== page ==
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Tio pepe’s in Baltimore – overrated (long)


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Tio pepe’s in Baltimore – overrated (long)

milnerjo | May 5, 2003 03:43 PM

I grew up in Baltimore, but have not lived there regularly since I left for college. I currently live in Bethesda, and my parents and friends still live in Baltimore, so I stay somewhat current on the Baltimore Restaurant scene. My parents took my wife and I out to dinner for our anniversary to Tios on Saturday night. After hearing every one of my friends rave about how good it is, as well as others, we were very excited to eat there. We have been to Spain, and enjoy Jaleo tremendously, as well as several other top notch Spanish restaurants in other cities, so our expectations were admittedly high going into it. The best way to describe our meal there on Saturday night would be one shock and disappointment.

We actually were seated at the time which we made our reservation, which I have been told is a rarity. We sat at the table closest to the door and hostess stand, and soon began to understand why people complain about the wait. By 7:30, the entire bar area was packed with people waiting for their tables. I can only assume this is part of the general atmosphere of mediocrity that people have grown to tolerate with this restaurant.

As soon as we were seated, we ordered Sangria, and it came relatively quickly. That would be the last time I could describe that any time during the rest of the meal. We then had to wait approximately 25 minutes for our waiter to return to take our dinner orders. Being it was a very busy Saturday night, I was willing to give him the benefit of the doubt.

The appetizers appeared rather quickly. I had the gazpacho, my wife the shrimp and garlic sauce. The last time I ate at Tios was my senior prom in high school, about 10 years ago. At that time, my idea of a gourmet meal was veal parmagiana. I was not a big fan of Tios at that time, but I do remember really loving the gambas al ajilla. I would also say it’s one of my favorite Spanish tapas. Most shrimp and garlic sauce dishes I’ve had are some type of olive oil cooked with garlic, and then the shrimp are added. The version at tios was some type of thick brown sauce. I enjoyed their version, but it would have been hard not to with the amount of garlic and butter they put in the sauce. The sauce was good for dipping the bread into, however, the shrimp were mushy. It seemed to me like they make a big batch of the shrimp and garlic sauce at the beginning of the night, keep it warm in a soup pot, and ladle out the portions as it is ordered. The gazpacho was decent, but it was an entirely clean liquid (as opposed to a thin applesauce texture of gazpacho I have had almost every other time, including when made at home). We then spent the next 20 minutes (after we had finished all the appetizers) waiting for our plates to be cleared.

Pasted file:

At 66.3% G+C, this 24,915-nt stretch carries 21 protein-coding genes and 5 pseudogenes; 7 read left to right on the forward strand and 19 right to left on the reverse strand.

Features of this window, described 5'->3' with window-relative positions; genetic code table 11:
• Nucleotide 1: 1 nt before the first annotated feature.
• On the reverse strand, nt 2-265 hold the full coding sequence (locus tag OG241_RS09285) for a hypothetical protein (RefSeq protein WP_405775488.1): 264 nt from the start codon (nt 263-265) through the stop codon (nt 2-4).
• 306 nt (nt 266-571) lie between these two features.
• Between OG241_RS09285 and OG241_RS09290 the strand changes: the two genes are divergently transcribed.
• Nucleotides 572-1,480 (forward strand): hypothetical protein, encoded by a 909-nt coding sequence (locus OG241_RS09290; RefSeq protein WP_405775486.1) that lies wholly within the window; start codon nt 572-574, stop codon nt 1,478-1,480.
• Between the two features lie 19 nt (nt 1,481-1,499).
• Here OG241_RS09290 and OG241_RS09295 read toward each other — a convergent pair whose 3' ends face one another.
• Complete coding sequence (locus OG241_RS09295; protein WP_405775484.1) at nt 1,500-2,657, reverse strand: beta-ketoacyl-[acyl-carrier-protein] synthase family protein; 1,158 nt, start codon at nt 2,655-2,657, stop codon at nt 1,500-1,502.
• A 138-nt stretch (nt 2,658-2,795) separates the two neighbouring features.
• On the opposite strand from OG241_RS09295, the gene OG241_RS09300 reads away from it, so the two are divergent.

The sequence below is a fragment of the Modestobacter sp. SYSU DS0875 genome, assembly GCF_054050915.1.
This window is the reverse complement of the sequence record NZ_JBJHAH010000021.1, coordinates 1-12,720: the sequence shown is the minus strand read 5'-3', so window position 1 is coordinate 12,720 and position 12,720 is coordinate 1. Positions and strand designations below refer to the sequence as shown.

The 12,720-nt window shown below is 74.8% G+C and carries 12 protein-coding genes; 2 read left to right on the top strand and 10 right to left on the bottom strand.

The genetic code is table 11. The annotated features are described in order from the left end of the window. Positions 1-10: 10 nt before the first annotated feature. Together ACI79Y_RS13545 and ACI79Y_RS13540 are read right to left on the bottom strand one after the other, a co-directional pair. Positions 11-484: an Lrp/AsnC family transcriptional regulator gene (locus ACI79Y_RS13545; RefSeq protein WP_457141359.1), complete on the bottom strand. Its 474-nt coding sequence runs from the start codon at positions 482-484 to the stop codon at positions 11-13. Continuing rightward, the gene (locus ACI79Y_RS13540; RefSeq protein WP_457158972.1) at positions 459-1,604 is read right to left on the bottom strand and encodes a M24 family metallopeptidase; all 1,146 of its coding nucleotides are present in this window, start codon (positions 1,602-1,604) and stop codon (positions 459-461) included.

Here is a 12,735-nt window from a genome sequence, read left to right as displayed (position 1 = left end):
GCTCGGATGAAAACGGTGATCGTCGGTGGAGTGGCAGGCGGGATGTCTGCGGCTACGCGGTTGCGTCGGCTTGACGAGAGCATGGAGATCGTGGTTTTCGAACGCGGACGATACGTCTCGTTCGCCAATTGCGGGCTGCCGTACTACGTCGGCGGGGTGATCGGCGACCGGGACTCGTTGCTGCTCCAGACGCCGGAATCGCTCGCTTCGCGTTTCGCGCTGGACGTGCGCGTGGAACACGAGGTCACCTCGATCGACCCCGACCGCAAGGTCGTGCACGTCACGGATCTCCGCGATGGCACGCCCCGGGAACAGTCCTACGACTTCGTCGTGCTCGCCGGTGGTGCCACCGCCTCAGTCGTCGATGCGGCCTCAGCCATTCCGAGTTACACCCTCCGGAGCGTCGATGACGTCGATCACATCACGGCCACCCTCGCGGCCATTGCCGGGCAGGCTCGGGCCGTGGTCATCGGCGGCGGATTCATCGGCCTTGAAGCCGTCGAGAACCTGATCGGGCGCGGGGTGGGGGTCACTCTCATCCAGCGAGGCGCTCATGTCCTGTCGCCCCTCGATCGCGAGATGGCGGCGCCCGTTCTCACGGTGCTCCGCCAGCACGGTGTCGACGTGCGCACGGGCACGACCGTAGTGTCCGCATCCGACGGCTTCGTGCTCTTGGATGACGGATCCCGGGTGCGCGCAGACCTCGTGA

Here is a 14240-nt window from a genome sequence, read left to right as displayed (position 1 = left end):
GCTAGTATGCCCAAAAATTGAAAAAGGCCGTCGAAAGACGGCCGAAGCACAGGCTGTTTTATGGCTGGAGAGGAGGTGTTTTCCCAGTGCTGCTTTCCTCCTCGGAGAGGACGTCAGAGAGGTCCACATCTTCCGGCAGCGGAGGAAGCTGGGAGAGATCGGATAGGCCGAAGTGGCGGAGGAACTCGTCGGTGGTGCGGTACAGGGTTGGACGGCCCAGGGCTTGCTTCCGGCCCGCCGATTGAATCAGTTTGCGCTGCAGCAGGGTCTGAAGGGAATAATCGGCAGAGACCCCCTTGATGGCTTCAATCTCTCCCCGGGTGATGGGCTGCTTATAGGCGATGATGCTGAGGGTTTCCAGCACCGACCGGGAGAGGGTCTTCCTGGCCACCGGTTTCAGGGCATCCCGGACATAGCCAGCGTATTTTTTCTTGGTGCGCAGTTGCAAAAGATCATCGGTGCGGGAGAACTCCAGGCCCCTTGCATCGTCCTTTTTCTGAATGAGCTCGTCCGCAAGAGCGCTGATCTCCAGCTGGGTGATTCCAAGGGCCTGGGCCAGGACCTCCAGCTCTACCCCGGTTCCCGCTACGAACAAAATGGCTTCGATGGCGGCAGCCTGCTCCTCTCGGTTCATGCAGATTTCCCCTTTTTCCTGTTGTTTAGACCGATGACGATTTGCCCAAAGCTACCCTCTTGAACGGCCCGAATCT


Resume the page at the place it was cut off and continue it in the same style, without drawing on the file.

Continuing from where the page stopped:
When the main courses arrived, I should have immediately sent my dish back. I lay the blame for the overall bad experience partly on myself for this error in judgment. I ordered the “fresh” red snapper special with parsley, shallot and breadcrumb crust with garlic in a brown sauce (maybe I Should have realized not to order any of the fish specials when every one of them was preceded by the word “fresh”). When the waiter removed the silver cover from my dish (much like you would see at a banquet). I noticed that a film had developed over the entire sauce portion of my plate (much as one would see if letting gravy stand out, unstirred for a too long). I realized this could not be a good sign for the doneness of my fish. I was correct. The snapper had the moistness of cardboard. I managed to eat the exterior portions, but could eat no more. Again, normally, I would have complained to the waiter, but he was no where to be seen for the next 20 minutes.

For desert, of course we ordered the pine nut cake, which most people described to me as the culinary equivalent of a diamond (at least that’s how it seemed). It was good. I enjoyed it, but there was nothing about it that would make me rave the way my friends did (it’s basically a jelly roll with custard instead of jelly, topped with pine nuts).

Overall, my impression of Tio Pepe’s was a banquet dinner, or a cruise ship. For those that like big portions of mass produced food not cooked to your specifications, which has not changed in at least 10 years, then this is the place for you. Why people would line up and wait past their reservation time to be treated to poor service and boring food is beyond me.

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